Help and Resources for People in Grief

We all experience grief.  When someone you loved has died, or death is approaching, or at the end of a marriage, grief can be a long, lonely process full of pain and questions.

You are not alone, and your parish family is eager to help you. Please call.

Sr. Kathy Stuttgen (608.788.5483 x5) and Therese van Oss are specially trained pastoral ministers who work with all sorts of families coping with all sorts of situations.  We also have a lot of lay people in the parish who have been through hard times and are ready to help with listening, prayer, and other needs.

Prayer Chain

We are your parish family, and we will pray with you and your family. Send a Prayer Request or call the parish office whenever you need prayer, and our Prayer Chain will be with you. This is a network of parishioners who pray at daily Mass and in their homes on your behalf.

Support Groups

Many support groups are active in the La Crosse area, including some that are sponsored by the hospitals. Call Sr. Kathy for help selecting a group that will be a good fit for you. If you feel unsure about joining a support group, talk with Sr. Kathy about this.

Guides and Resources for Grieving

Grief can bring on a lot of doubts, worries, and questions, particularly for children. One thing that can help is to read wisdom from people who have experience with grief or other spiritual or healthful insight.

Sr. Kathy and Therese have a library of books, pamphlets, and other resources to help people in grief. To borrow any of these materials, call or visit the parish office. Sr. Kathy and Therese can help you select materials that will be most helpful for your particular situation.

Memorial Photographs are displayed each November.

Mass of Remembrance

Every year in early November, MMOC holds a special Mass of Remembrance to celebrate and pray for those have died. We invite families to bring in a photograph.  As a parish family, we remember and pray for these souls throughout the month.

Silver Circle Luncheons

Four times each year, our Silver Circle group gathers for a delicious pot-luck lunch, conversation, support, and bingo. Luncheons usually take place at 11:30 am on a Tuesday or Wednesday in February, May, August, and November. Watch for an announcement in the bulletin.

Widow and Widowers Luncheon

       

Grief is a normal and natural, though often deeply painful, response to loss. Each of us experience and express grief differently. The process of grieving in response to a significant loss requires time, patience, courage and support. The grief process has often been described in three non-linear phases—shock, suffering, and recovery. Some people experience each phase only once and some bounce back and forth between the phases. Whatever the course, there is no right or wrong way to grieve. But, the following description will give you an idea of what healthy grieving looks like.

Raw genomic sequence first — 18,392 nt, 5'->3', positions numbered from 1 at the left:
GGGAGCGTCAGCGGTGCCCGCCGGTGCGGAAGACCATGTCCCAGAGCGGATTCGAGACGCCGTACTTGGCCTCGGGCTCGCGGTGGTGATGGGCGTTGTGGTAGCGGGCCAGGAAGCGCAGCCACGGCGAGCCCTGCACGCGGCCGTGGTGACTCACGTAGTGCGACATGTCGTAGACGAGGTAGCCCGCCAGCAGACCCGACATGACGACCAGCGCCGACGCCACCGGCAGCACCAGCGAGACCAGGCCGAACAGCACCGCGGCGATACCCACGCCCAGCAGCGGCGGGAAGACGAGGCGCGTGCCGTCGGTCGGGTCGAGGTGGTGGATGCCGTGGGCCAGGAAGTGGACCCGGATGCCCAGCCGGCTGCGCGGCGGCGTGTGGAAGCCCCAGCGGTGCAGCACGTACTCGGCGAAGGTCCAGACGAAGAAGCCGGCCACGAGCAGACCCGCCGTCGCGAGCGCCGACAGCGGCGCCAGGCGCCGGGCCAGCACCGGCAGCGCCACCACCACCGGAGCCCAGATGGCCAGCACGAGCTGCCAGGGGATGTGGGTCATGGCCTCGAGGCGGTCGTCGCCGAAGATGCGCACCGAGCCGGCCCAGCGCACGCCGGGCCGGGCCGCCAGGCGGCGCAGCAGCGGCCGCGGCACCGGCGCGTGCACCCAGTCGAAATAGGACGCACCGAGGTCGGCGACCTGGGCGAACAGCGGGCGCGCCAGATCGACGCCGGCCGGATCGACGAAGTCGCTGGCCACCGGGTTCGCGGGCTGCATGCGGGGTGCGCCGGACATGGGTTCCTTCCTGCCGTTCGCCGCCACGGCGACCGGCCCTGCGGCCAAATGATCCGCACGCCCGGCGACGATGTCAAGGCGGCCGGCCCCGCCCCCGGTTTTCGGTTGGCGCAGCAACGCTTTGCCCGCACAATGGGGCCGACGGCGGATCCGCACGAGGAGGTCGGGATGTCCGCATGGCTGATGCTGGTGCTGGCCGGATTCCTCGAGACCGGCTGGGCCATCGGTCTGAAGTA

Shock is often the initial reaction to loss. It is the person's emotional protection from being too suddenly overwhelmed by the loss. Making simple decisions during this phase can be difficult. The greatest support you can offer to someone in shock is to sit, listen, and help with basic needs (providing food, warmth, friendship). Shock may last from minutes to days in extreme cases.

Suffering is the long period of grief during which the person comes to terms with the reality of the loss. There is a general sense of chaos and disorganization during this time and the duration of this process differs with each person and depends on the nature of the loss experienced. Some common features of suffering include: Sadness; emptiness; despair; ,anger (at oneself, your higher power, at life, at injustices, and even at the deceased); guilt (for the way you've treated others, for not having been kind enough, thoughts that we could have prevented the loss); anxiety (including panic symptoms and extreme concern for the well being of others); profound questions/confusion about the meaning of life and one�s purpose; fatigue; decreased motivation; difficulty concentrating; as well as changes in sleeping and eating patterns. This is often the most painful stage of grieving and one that we instinctively want to avoid. Suffering is necessary to get us to recovery.

Recovery is the goal of all grieving. It is not the elimination of all the pain or memories of the loss. Instead, it is the reorganization of your life so that the loss is one important part of life rather than the center of it. In this phase, you will find that you are resuming your "normal" life and are able to reinvest time, attention, energy, and emotion.

During your time of grief, take care of yourself physically, mentally, and emotionally. Cry, laugh, talk with others, exercise, sleep, eat food good in comfort and high in nutrition, make time to relax, take comfort in your religious or spiritual practices, resume your normal schedule as best you can, and refrain from numbing grief with alcohol and drugs. Let your friends, family, and coworkers know how you feel and what you need.

Adapted from a message by
Bridgette Hensley
Director, Counseling and Testing Center
University of Wisconsin - La Crosse

Updated 6 November 2016